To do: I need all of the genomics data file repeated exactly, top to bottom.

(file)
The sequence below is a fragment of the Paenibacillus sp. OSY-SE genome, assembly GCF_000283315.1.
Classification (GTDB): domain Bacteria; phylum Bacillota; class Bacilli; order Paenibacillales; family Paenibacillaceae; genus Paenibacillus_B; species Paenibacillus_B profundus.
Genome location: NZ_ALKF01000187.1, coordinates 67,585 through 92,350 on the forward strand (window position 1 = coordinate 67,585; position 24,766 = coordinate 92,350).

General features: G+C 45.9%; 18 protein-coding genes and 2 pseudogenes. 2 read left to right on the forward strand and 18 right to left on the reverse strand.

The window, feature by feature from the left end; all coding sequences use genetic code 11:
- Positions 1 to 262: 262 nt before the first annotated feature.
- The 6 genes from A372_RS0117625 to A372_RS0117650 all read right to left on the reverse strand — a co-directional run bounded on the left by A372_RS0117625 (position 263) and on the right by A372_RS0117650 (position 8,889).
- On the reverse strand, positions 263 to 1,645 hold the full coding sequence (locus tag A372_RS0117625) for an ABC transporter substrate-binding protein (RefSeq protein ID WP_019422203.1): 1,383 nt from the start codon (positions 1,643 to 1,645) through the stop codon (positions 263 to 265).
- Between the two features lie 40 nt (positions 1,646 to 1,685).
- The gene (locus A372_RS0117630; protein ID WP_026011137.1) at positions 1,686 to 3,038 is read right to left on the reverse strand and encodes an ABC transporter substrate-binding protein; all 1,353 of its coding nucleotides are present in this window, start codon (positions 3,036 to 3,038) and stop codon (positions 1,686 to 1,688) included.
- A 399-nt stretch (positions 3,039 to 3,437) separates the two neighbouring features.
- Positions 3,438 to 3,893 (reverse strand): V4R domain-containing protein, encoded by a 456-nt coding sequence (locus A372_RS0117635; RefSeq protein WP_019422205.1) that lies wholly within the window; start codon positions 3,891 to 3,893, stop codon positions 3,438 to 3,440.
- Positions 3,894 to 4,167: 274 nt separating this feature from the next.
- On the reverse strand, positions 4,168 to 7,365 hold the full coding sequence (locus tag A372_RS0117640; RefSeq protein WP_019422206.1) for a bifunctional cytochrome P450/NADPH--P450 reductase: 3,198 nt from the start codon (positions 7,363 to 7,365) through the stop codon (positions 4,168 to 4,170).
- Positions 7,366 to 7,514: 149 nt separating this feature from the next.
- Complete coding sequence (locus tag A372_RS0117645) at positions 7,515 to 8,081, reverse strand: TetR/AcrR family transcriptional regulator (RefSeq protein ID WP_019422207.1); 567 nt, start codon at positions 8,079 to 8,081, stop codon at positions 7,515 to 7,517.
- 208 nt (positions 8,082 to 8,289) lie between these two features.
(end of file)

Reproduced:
The sequence below is a fragment of the Paenibacillus sp. OSY-SE genome, assembly GCF_000283315.1.
Classification (GTDB): domain Bacteria; phylum Bacillota; class Bacilli; order Paenibacillales; family Paenibacillaceae; genus Paenibacillus_B; species Paenibacillus_B profundus.
Genome location: NZ_ALKF01000187.1, coordinates 67,585 through 92,350 on the forward strand (window position 1 = coordinate 67,585; position 24,766 = coordinate 92,350).

General features: G+C 45.9%; 18 protein-coding genes and 2 pseudogenes. 2 read left to right on the forward strand and 18 right to left on the reverse strand.

The window, feature by feature from the left end; all coding sequences use genetic code 11:
- Positions 1 to 262: 262 nt before the first annotated feature.
- The 6 genes from A372_RS0117625 to A372_RS0117650 all read right to left on the reverse strand — a co-directional run bounded on the left by A372_RS0117625 (position 263) and on the right by A372_RS0117650 (position 8,889).
- On the reverse strand, positions 263 to 1,645 hold the full coding sequence (locus tag A372_RS0117625) for an ABC transporter substrate-binding protein (RefSeq protein ID WP_019422203.1): 1,383 nt from the start codon (positions 1,643 to 1,645) through the stop codon (positions 263 to 265).
- Between the two features lie 40 nt (positions 1,646 to 1,685).
- The gene (locus A372_RS0117630; protein ID WP_026011137.1) at positions 1,686 to 3,038 is read right to left on the reverse strand and encodes an ABC transporter substrate-binding protein; all 1,353 of its coding nucleotides are present in this window, start codon (positions 3,036 to 3,038) and stop codon (positions 1,686 to 1,688) included.
- A 399-nt stretch (positions 3,039 to 3,437) separates the two neighbouring features.
- Positions 3,438 to 3,893 (reverse strand): V4R domain-containing protein, encoded by a 456-nt coding sequence (locus A372_RS0117635; RefSeq protein WP_019422205.1) that lies wholly within the window; start codon positions 3,891 to 3,893, stop codon positions 3,438 to 3,440.
- Positions 3,894 to 4,167: 274 nt separating this feature from the next.
- On the reverse strand, positions 4,168 to 7,365 hold the full coding sequence (locus tag A372_RS0117640; RefSeq protein WP_019422206.1) for a bifunctional cytochrome P450/NADPH--P450 reductase: 3,198 nt from the start codon (positions 7,363 to 7,365) through the stop codon (positions 4,168 to 4,170).
- Positions 7,366 to 7,514: 149 nt separating this feature from the next.
- Complete coding sequence (locus tag A372_RS0117645) at positions 7,515 to 8,081, reverse strand: TetR/AcrR family transcriptional regulator (RefSeq protein ID WP_019422207.1); 567 nt, start codon at positions 8,079 to 8,081, stop codon at positions 7,515 to 7,517.
- 208 nt (positions 8,082 to 8,289) lie between these two features.